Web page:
....as well as a bit of trimming for some clearance so that the paint won't be chipped off on the first test drive. The fabrication of these parts are done, and we should pick up the new Tommasini Wheeling Machine this coming weekend so we can get started on the fender patches..








roKWiz
 Posted Friday, March 11, 2016 12:37 PM
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Nice work your doing.

www.stonemasoncarver.com/Kenworthrestoration

In order that the labour of centuries past may not be in vain during the centuries to come...............Denis Diderot 1752

Cam
 Posted Friday, March 11, 2016 7:38 AM
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Wonderful work. But time consuming. Years ago I sold an NOS set of LT Mack fenders for something like $3,000 or $3,500. All the hours of work that go into resurrecting a used set of fenders certainly helps explain that price. And even those fenders needed fitting to the truck and work around the edges to be perfect.
Friday, March 11, 2016 7:39 AM by Cam
MP&C
 Posted Thursday, March 10, 2016 3:15 PM
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Tonight in the shop we started work on John's front fenders for the 1947 Biederman Truck, seen here for reference:



The fenders are made using 16 gauge steel, so this may be a bit challenging when we get to blocking and wheeling patches for the fenders themselves. In the meantime (while still waiting for the new English wheel) let's get started on the inner fenders. The driver's side is the worst, with so much rotted away that we couldn't get accurate dimensions. The passenger side was in much better condition, but just shy of 70 years has taken its toll in adding some wavy distortion. So we'll remake both sides for a better match.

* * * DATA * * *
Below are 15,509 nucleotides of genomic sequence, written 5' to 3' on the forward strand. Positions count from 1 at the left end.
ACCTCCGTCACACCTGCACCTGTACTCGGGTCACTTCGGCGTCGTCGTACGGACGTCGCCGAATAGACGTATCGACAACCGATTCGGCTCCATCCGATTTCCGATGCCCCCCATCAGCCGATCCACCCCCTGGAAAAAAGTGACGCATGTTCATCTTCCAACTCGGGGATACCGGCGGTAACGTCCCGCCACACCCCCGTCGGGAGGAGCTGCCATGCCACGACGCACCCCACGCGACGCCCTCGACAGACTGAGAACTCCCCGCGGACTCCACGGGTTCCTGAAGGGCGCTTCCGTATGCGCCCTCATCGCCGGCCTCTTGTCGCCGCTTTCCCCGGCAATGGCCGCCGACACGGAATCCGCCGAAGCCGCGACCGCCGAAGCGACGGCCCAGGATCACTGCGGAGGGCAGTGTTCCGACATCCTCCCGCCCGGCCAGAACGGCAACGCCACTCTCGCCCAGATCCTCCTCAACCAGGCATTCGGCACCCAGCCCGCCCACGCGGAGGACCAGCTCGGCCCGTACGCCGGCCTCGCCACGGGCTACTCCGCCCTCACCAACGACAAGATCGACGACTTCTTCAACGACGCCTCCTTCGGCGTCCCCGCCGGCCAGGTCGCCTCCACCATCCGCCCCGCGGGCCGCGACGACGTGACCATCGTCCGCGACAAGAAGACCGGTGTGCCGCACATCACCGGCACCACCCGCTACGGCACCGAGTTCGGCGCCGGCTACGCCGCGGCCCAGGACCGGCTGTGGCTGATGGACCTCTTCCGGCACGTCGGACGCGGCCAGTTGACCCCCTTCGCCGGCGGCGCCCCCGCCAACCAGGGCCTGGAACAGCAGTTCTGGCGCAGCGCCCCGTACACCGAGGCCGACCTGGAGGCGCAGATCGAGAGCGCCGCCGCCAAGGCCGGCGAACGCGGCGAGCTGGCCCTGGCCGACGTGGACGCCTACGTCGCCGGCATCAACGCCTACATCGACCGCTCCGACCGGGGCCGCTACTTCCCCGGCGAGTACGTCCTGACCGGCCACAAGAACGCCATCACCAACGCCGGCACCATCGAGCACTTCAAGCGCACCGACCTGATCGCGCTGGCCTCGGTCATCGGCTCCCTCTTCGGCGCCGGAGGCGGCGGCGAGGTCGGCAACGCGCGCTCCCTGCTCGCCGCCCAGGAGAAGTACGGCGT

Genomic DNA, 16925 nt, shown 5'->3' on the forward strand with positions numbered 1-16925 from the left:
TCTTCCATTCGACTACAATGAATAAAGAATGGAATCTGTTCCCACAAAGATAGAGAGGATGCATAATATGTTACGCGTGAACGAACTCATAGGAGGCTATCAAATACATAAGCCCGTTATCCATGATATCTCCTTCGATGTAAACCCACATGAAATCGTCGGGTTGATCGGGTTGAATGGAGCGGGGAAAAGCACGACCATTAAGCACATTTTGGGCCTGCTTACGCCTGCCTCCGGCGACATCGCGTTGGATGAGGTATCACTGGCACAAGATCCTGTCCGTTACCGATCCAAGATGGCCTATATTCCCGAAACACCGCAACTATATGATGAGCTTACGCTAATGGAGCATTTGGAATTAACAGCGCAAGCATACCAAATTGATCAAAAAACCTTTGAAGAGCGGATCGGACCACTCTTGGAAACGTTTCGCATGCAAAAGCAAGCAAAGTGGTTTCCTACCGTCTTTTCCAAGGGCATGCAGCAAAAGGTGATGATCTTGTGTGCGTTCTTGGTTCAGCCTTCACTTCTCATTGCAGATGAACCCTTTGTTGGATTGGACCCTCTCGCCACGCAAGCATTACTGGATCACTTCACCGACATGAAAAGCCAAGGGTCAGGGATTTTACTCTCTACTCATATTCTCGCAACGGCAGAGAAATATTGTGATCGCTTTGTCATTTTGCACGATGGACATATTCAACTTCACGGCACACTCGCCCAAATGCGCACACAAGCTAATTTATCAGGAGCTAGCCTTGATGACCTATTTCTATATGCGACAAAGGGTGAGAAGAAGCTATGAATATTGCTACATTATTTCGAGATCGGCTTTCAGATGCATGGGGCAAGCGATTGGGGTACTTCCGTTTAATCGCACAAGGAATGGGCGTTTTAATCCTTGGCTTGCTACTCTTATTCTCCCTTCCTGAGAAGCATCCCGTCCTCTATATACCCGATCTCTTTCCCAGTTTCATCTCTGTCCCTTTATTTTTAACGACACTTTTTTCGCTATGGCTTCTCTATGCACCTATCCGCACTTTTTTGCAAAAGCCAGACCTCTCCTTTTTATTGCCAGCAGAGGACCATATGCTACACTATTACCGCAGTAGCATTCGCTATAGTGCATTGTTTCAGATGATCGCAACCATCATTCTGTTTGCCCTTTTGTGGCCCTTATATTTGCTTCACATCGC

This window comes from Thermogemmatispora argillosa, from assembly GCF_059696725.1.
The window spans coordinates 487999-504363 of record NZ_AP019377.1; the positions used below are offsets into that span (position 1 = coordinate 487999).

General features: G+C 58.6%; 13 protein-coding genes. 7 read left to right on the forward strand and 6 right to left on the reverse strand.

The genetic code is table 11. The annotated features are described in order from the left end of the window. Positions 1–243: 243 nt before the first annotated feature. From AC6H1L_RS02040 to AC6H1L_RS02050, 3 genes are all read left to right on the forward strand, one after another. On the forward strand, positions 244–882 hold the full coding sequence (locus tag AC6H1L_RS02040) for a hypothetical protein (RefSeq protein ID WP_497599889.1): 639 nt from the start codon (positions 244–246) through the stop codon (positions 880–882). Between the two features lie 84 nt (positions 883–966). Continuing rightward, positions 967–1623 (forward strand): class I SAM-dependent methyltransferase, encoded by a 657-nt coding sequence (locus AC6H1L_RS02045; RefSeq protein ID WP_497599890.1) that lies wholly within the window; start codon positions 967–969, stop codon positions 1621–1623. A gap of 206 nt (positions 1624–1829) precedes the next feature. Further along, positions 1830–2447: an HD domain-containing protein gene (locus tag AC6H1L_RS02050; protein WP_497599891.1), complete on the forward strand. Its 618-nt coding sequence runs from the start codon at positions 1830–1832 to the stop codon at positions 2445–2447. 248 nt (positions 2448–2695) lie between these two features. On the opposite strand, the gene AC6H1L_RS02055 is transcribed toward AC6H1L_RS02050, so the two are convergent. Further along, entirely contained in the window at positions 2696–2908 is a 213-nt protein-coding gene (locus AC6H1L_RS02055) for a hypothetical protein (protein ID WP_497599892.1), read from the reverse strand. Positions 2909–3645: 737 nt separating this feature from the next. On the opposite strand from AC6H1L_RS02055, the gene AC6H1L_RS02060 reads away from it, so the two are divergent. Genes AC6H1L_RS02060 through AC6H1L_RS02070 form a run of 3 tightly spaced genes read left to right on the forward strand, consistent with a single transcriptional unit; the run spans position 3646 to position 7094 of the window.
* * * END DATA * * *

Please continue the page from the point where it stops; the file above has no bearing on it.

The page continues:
In order to get a more crisp bend on the 16 gauge steel, we used a tipping die in the Lennox to thin the metal at the line of the bend.







Bending in the Baileigh Magnetic Brake..









This detail shot shows how the thinning helps get a tighter bend..



Next, we needed a profile template for the rear radius, so the kick shrinker is used on a folded 19 gauge strip to add the radius..





A flat folded strip works better than an angle as if you shrink too far in this direction.....



......you can simply shrink the back half to reverse the effect without the need for changing to the stretching die..



Now with an accurate pattern, we can use the template on the new inner fender..